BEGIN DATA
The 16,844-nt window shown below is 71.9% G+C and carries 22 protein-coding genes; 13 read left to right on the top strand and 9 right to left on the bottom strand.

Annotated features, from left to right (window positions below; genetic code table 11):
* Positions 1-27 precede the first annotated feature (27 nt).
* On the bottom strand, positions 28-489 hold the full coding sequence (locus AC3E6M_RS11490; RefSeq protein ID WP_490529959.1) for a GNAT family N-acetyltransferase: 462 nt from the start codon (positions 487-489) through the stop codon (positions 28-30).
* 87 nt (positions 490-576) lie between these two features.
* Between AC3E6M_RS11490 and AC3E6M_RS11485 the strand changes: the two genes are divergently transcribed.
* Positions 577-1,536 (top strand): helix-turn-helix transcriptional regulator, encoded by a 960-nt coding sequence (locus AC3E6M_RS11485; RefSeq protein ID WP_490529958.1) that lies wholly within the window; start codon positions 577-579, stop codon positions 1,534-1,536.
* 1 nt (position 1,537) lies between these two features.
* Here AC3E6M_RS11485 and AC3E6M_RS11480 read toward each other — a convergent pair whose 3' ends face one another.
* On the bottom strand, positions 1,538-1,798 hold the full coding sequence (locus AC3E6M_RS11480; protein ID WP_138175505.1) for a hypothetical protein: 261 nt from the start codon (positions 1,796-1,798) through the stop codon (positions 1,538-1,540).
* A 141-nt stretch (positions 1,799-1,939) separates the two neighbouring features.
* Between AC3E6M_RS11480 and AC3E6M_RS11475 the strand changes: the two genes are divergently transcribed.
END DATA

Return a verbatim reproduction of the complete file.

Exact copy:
The 16,844-nt window shown below is 71.9% G+C and carries 22 protein-coding genes; 13 read left to right on the top strand and 9 right to left on the bottom strand.

Annotated features, from left to right (window positions below; genetic code table 11):
* Positions 1-27 precede the first annotated feature (27 nt).
* On the bottom strand, positions 28-489 hold the full coding sequence (locus AC3E6M_RS11490; RefSeq protein ID WP_490529959.1) for a GNAT family N-acetyltransferase: 462 nt from the start codon (positions 487-489) through the stop codon (positions 28-30).
* 87 nt (positions 490-576) lie between these two features.
* Between AC3E6M_RS11490 and AC3E6M_RS11485 the strand changes: the two genes are divergently transcribed.
* Positions 577-1,536 (top strand): helix-turn-helix transcriptional regulator, encoded by a 960-nt coding sequence (locus AC3E6M_RS11485; RefSeq protein ID WP_490529958.1) that lies wholly within the window; start codon positions 577-579, stop codon positions 1,534-1,536.
* 1 nt (position 1,537) lies between these two features.
* Here AC3E6M_RS11485 and AC3E6M_RS11480 read toward each other — a convergent pair whose 3' ends face one another.
* On the bottom strand, positions 1,538-1,798 hold the full coding sequence (locus AC3E6M_RS11480; protein ID WP_138175505.1) for a hypothetical protein: 261 nt from the start codon (positions 1,796-1,798) through the stop codon (positions 1,538-1,540).
* A 141-nt stretch (positions 1,799-1,939) separates the two neighbouring features.
* Between AC3E6M_RS11480 and AC3E6M_RS11475 the strand changes: the two genes are divergently transcribed.